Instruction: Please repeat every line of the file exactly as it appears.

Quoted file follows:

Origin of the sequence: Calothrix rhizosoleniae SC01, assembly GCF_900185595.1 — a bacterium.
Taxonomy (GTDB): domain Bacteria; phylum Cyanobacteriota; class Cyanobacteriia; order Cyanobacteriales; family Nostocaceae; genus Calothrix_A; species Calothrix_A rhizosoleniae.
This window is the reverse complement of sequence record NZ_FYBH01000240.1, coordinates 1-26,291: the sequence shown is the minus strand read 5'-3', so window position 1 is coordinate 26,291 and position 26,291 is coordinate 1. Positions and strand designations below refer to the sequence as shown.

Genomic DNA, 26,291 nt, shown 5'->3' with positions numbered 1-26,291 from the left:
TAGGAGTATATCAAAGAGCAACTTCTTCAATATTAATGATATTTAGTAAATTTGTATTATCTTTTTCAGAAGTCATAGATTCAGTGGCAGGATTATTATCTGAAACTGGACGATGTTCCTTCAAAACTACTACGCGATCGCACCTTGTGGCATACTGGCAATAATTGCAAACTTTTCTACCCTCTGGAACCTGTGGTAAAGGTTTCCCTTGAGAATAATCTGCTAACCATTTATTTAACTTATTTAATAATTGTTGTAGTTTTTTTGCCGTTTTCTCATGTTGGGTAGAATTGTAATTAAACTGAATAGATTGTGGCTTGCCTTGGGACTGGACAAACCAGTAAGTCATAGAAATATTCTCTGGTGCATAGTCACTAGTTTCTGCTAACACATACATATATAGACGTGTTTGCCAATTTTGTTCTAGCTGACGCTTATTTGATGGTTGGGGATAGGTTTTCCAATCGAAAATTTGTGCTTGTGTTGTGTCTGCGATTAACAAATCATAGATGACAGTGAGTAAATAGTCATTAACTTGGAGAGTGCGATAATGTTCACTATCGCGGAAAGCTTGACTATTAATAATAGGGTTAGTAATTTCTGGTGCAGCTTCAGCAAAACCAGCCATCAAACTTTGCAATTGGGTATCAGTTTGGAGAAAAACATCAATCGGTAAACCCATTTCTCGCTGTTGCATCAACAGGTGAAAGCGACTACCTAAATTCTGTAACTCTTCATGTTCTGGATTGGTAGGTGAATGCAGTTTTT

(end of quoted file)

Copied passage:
Origin of the sequence: Calothrix rhizosoleniae SC01, assembly GCF_900185595.1 — a bacterium.
Taxonomy (GTDB): domain Bacteria; phylum Cyanobacteriota; class Cyanobacteriia; order Cyanobacteriales; family Nostocaceae; genus Calothrix_A; species Calothrix_A rhizosoleniae.
This window is the reverse complement of sequence record NZ_FYBH01000240.1, coordinates 1-26,291: the sequence shown is the minus strand read 5'-3', so window position 1 is coordinate 26,291 and position 26,291 is coordinate 1. Positions and strand designations below refer to the sequence as shown.

Genomic DNA, 26,291 nt, shown 5'->3' with positions numbered 1-26,291 from the left:
TAGGAGTATATCAAAGAGCAACTTCTTCAATATTAATGATATTTAGTAAATTTGTATTATCTTTTTCAGAAGTCATAGATTCAGTGGCAGGATTATTATCTGAAACTGGACGATGTTCCTTCAAAACTACTACGCGATCGCACCTTGTGGCATACTGGCAATAATTGCAAACTTTTCTACCCTCTGGAACCTGTGGTAAAGGTTTCCCTTGAGAATAATCTGCTAACCATTTATTTAACTTATTTAATAATTGTTGTAGTTTTTTTGCCGTTTTCTCATGTTGGGTAGAATTGTAATTAAACTGAATAGATTGTGGCTTGCCTTGGGACTGGACAAACCAGTAAGTCATAGAAATATTCTCTGGTGCATAGTCACTAGTTTCTGCTAACACATACATATATAGACGTGTTTGCCAATTTTGTTCTAGCTGACGCTTATTTGATGGTTGGGGATAGGTTTTCCAATCGAAAATTTGTGCTTGTGTTGTGTCTGCGATTAACAAATCATAGATGACAGTGAGTAAATAGTCATTAACTTGGAGAGTGCGATAATGTTCACTATCGCGGAAAGCTTGACTATTAATAATAGGGTTAGTAATTTCTGGTGCAGCTTCAGCAAAACCAGCCATCAAACTTTGCAATTGGGTATCAGTTTGGAGAAAAACATCAATCGGTAAACCCATTTCTCGCTGTTGCATCAACAGGTGAAAGCGACTACCTAAATTCTGTAACTCTTCATGTTCTGGATTGGTAGGTGAATGCAGTTTTT